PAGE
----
Navigating the tribulations of transfer-student life

Members+of+the+Illini+Transfer+Ambassadors+pose+for+a+picture+during+their+final+meeting+last+year.+Students+discuss+the+trials+and+tribulations+of+being+a+transfer.%0A

Photo courtesy of Aidan Bovee

Members of the Illini Transfer Ambassadors pose for a picture during their final meeting last year. Students discuss the trials and tribulations of being a transfer.

By Faith Allendorf, Features Editor

When I moved into Scott Hall last August, I felt so out of place. Attending Welcome Week was even worse since it felt like it was aimed solely toward freshman students. Every speaker mentioned the “Class of 2025,” while I was the Class of 2023.

It seemed like nothing was meant for me, a transfer junior from a small community college in southern Illinois, who knew no one at the University. I spent weeks by myself in my dorm, refusing to exit the shell I curled up in, while my classmates went out every weekend.

I asked myself questions: Will I always be behind? What if I never find my people? Did I make a mistake not coming here first?

The answer was no — I did not make a mistake. Although the University of Illinois was not a first college experience, other transfer students and I feel at home in the orange and blue.

However, while not impossibly difficult, your first year at the University as a transfer student will be challenging.

Connor Gerald, senior in FAA, who transferred from Shawnee Community College, said he felt more behind than his peers who started at the University in 2019.

“When you’re a freshman, everyone’s in the same situation,” Gerald said. “But when you’re a transfer student and transfer in your junior year, you’re part of a smaller group and not in the same situation as everybody else.”

Annie Zei, junior in Education and a transfer student from DePaul University, wished she would have known to schedule her academic plan ahead of time. Zei said she is behind in the typical class schedule.

“I kind of got myself into a bit of trouble,” Zei said. “I have to take six classes the next two semesters, and I think if I would have looked at it a little harder, I could have moved things around better.”

Muhammad Rahman, senior in AHS, who transferred from the College of DuPage, said being a freshman with the rest of the senior class would have made adjusting to the University easier. He also said that two years at the University was not enough time.

“I would have gotten more time to strengthen my friendships and explore all of the campus opportunities I missed out on,” Rahman said. “I just came here a year ago, and I’m leaving in a year — I feel like I missed out on so many growth opportunities.”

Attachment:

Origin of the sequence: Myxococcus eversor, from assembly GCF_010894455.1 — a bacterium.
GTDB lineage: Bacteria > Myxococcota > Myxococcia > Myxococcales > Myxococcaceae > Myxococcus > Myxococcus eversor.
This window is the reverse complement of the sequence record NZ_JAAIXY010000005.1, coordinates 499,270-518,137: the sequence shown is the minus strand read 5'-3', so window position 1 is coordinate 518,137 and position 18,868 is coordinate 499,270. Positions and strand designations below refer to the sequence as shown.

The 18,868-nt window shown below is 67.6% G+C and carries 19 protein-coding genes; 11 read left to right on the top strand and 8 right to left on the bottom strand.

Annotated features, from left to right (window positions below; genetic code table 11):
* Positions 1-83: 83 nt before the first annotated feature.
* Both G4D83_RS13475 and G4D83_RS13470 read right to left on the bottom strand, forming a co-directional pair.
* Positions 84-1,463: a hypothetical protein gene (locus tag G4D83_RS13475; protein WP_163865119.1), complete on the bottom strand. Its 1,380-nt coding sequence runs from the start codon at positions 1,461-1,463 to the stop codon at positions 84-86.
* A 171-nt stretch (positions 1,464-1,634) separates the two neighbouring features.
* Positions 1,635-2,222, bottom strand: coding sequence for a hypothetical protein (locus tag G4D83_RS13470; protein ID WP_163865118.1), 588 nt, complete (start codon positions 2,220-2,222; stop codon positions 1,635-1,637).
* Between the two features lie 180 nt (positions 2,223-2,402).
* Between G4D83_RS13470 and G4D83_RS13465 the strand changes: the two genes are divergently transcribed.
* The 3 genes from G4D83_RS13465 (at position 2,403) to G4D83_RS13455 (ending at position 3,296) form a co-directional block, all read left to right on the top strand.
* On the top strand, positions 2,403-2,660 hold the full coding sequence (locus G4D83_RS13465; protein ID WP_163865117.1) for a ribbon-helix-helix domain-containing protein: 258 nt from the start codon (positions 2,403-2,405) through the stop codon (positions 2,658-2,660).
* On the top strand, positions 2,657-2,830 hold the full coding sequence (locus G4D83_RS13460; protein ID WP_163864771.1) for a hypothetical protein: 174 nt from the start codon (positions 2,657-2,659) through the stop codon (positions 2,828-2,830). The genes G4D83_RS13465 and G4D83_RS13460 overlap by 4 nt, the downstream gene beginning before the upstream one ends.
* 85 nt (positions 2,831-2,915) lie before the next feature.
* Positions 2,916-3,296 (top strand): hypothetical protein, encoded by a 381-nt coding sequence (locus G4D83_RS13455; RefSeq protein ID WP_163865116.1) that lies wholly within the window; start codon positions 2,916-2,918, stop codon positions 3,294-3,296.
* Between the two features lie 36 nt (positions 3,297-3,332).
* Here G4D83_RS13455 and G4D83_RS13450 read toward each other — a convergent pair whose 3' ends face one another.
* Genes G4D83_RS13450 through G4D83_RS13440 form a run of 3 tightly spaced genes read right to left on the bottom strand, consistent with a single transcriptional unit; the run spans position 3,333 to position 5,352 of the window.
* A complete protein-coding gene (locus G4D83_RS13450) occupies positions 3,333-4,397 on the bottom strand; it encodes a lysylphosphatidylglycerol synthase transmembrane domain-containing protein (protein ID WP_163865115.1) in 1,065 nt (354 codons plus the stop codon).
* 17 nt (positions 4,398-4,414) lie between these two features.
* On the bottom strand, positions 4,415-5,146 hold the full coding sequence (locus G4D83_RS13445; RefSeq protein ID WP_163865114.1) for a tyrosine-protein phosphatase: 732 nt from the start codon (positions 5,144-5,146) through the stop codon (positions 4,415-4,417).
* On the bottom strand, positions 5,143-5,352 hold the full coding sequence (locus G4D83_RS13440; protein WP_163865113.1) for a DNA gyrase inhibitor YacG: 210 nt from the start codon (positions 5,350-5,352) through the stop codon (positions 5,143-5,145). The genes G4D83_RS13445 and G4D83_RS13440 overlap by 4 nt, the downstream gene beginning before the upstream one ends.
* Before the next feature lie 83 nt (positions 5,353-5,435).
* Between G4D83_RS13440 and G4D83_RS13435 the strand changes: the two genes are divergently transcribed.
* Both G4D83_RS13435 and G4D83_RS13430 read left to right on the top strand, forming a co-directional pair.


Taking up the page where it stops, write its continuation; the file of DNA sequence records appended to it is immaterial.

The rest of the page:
Adjusting to the big-university social scene was also hard, and finding good friends who shared similar interests and values was like searching for a needle in a haystack. Gerald said he felt this way too.

“A lot of people make their friends early in college, so it’s difficult to break into friend groups when you’re a transfer student,” Gerald said.

Finding friends was Zei’s biggest worry about transferring to the University. She said she was “terrified” that she would not make any friends.

As it turned out, making friends was not as petrifying as Zei thought it would be. She said she reconnected with a high school friend and met the rest of their friends. Zei also found other transfer students.

“That’s where I met the core group that I hang out with now,” Zei said.

It might take a while, but you will find those life-long friends everyone talks about. For me, it took a semester and a half.

Aidan Bovee, senior in Media and a transfer student from the University of Illinois at Chicago, said he also took a semester and a half to start making lasting connections.

“Finding friends started when I started getting jobs on campus,” Bovee said. “I made friends that way, and it helped me feel more involved — that was the biggest part.”

Rahman also found friends and said it was not as hard as he thought it would be. He and his friends shared a common struggle: being a transfer student.

“I also met people who happened to be transfers as well,” Rahman said. “They’re in the same boat trying to look for people to hang out with, so it got a lot easier after that, and they’re my lifelong friends now.”

Of course, we sometimes question if not coming to the University first was a bad idea. However, while some might answer “yes,” there are some things we would not change about our educational path.

“I feel like sometimes I wish I came here my freshman year, but at the same time, I feel like the person I was my freshman year wouldn’t have enjoyed it as much as I do now,” Zei said. “Community college was the best decision I ever made.”

Rahman said the best way to adjust to University life is to put yourself out there, and when you do, it will get easier.

For transfer students, the best way to put yourself out there is through joining transfer groups like the Illini Transfer Ambassadors, as well as attending Welcome Week events.

“Don’t be afraid to take risks and push yourself,” Rahman said. “Try out everything there is to do on campus because you’ll be a senior and ready to graduate before you even know it.”

Navigating University life gets easier as you find your place on campus. It might take a while to get there, but I promise you that you will.

Being a transfer student is scary, but I don’t think I made a mistake by being one. Everyone has their own path, and this is ours.

Welcome to the University.

 

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